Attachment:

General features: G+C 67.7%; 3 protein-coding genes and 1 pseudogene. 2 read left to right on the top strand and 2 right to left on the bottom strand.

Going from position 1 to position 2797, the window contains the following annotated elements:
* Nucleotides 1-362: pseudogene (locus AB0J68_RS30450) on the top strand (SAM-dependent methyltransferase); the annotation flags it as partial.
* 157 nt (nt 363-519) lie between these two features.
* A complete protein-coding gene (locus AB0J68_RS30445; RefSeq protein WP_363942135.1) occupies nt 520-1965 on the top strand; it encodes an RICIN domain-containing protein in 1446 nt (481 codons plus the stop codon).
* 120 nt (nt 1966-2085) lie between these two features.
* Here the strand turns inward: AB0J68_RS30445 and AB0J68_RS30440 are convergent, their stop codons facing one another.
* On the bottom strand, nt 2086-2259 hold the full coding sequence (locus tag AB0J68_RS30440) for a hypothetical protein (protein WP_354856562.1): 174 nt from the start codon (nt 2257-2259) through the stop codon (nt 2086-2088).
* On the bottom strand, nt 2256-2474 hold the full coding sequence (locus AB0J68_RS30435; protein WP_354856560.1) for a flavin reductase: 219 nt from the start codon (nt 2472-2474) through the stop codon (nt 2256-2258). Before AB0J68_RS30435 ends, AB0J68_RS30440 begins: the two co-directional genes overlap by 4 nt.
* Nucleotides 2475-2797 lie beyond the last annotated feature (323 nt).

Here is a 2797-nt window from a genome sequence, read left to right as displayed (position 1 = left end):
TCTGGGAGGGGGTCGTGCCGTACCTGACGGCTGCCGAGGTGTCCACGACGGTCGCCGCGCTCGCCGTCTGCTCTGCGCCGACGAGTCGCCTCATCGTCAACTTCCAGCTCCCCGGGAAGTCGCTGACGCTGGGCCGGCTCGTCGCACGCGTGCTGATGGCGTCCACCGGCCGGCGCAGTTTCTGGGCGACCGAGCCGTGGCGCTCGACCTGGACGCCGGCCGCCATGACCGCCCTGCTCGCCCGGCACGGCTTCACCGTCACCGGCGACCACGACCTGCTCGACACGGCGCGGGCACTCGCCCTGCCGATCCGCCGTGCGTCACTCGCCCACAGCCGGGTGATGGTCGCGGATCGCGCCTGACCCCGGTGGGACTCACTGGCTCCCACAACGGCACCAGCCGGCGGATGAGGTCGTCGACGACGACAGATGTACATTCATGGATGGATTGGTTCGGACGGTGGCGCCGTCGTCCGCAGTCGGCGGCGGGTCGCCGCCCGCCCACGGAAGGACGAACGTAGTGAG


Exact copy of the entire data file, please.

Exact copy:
General features: G+C 67.7%; 3 protein-coding genes and 1 pseudogene. 2 read left to right on the top strand and 2 right to left on the bottom strand.

Going from position 1 to position 2797, the window contains the following annotated elements:
* Nucleotides 1-362: pseudogene (locus AB0J68_RS30450) on the top strand (SAM-dependent methyltransferase); the annotation flags it as partial.
* 157 nt (nt 363-519) lie between these two features.
* A complete protein-coding gene (locus AB0J68_RS30445; RefSeq protein WP_363942135.1) occupies nt 520-1965 on the top strand; it encodes an RICIN domain-containing protein in 1446 nt (481 codons plus the stop codon).
* 120 nt (nt 1966-2085) lie between these two features.
* Here the strand turns inward: AB0J68_RS30445 and AB0J68_RS30440 are convergent, their stop codons facing one another.
* On the bottom strand, nt 2086-2259 hold the full coding sequence (locus tag AB0J68_RS30440) for a hypothetical protein (protein WP_354856562.1): 174 nt from the start codon (nt 2257-2259) through the stop codon (nt 2086-2088).
* On the bottom strand, nt 2256-2474 hold the full coding sequence (locus AB0J68_RS30435; protein WP_354856560.1) for a flavin reductase: 219 nt from the start codon (nt 2472-2474) through the stop codon (nt 2256-2258). Before AB0J68_RS30435 ends, AB0J68_RS30440 begins: the two co-directional genes overlap by 4 nt.
* Nucleotides 2475-2797 lie beyond the last annotated feature (323 nt).

Here is a 2797-nt window from a genome sequence, read left to right as displayed (position 1 = left end):
TCTGGGAGGGGGTCGTGCCGTACCTGACGGCTGCCGAGGTGTCCACGACGGTCGCCGCGCTCGCCGTCTGCTCTGCGCCGACGAGTCGCCTCATCGTCAACTTCCAGCTCCCCGGGAAGTCGCTGACGCTGGGCCGGCTCGTCGCACGCGTGCTGATGGCGTCCACCGGCCGGCGCAGTTTCTGGGCGACCGAGCCGTGGCGCTCGACCTGGACGCCGGCCGCCATGACCGCCCTGCTCGCCCGGCACGGCTTCACCGTCACCGGCGACCACGACCTGCTCGACACGGCGCGGGCACTCGCCCTGCCGATCCGCCGTGCGTCACTCGCCCACAGCCGGGTGATGGTCGCGGATCGCGCCTGACCCCGGTGGGACTCACTGGCTCCCACAACGGCACCAGCCGGCGGATGAGGTCGTCGACGACGACAGATGTACATTCATGGATGGATTGGTTCGGACGGTGGCGCCGTCGTCCGCAGTCGGCGGCGGGTCGCCGCCCGCCCACGGAAGGACGAACGTAGTGAG